From the beginning, we identified our target group as people in grades K through 16—we want to keep them safe while they're in school and up through the age of college graduation, whether or not they attend college.

How have the community and state stepped up?

The community reaffirms their level of support all the time. Thousands of dollars have been donated by community members and businesses. In addition, if the police hear about a bad batch of heroin, the school district, the DA’s office and the police collaborate to get the word out to the community.

Our local Kutztown University’s staff and students have been very supportive. A fraternity at the university has even adopted us. They have members on our board and officiate at events. These university students were in charge of the rules at our recent capture-the-flag-in-the-dark game for our students. They have started a GoFundMe account to make donations to Kutztown Strong and whenever they have a fundraiser, they donate money to us. The university also has a substance abuse program that gives us advice for our programming.

The first grant we received for Kutztown Strong was in January from the Pennsylvania Commission on Crime and Delinquency. The Council on Chemical Abuse was instrumental in helping us write that grant, for which we received $20,938 for the “mobilizer” position. The mobilizer person is trained through Communities that Care, which is an organization that focuses on prevention science for better behavioral health outcomes. Right now, our mobilizer's primary focus will be on helping us evaluate our risk and protective factors for which we gathered data through the Pennsylvania Youth Survey. We, as well as the university and the borough, also received grants from the state’s Liquor Control Board.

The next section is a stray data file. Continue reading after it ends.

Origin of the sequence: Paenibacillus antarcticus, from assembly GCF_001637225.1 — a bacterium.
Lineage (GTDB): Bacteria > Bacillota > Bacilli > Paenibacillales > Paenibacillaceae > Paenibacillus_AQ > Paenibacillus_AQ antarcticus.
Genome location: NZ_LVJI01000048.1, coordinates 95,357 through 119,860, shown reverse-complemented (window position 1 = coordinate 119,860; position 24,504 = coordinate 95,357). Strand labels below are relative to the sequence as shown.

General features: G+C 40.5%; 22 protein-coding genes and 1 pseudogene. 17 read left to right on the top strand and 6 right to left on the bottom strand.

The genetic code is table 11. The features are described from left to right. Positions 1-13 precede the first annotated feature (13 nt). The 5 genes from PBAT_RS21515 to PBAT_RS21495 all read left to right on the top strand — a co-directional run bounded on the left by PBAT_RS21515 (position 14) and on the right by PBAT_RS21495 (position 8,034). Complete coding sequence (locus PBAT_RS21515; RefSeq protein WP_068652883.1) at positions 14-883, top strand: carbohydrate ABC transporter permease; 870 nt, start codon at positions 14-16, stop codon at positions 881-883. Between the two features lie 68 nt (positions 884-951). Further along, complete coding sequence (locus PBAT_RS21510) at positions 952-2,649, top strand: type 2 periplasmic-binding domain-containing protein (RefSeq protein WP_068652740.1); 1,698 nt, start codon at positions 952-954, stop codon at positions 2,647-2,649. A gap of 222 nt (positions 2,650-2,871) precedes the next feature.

We used the $40,000 grant in the high school for educational activities and programs for students against destructive decisions – such as special counseling services, interventions and curriculum development.

How has the program grown?

We needed to engage more middle school students. Although overseen by a middle school teacher and high school language arts teacher, our Cougar Chronicle publication is written by middle and high school students for elementary students. The sponsored publication focuses on gently talking to the elementary kids about the importance of making decisions and positive ways that kids can be involved rather than talking directly about addiction.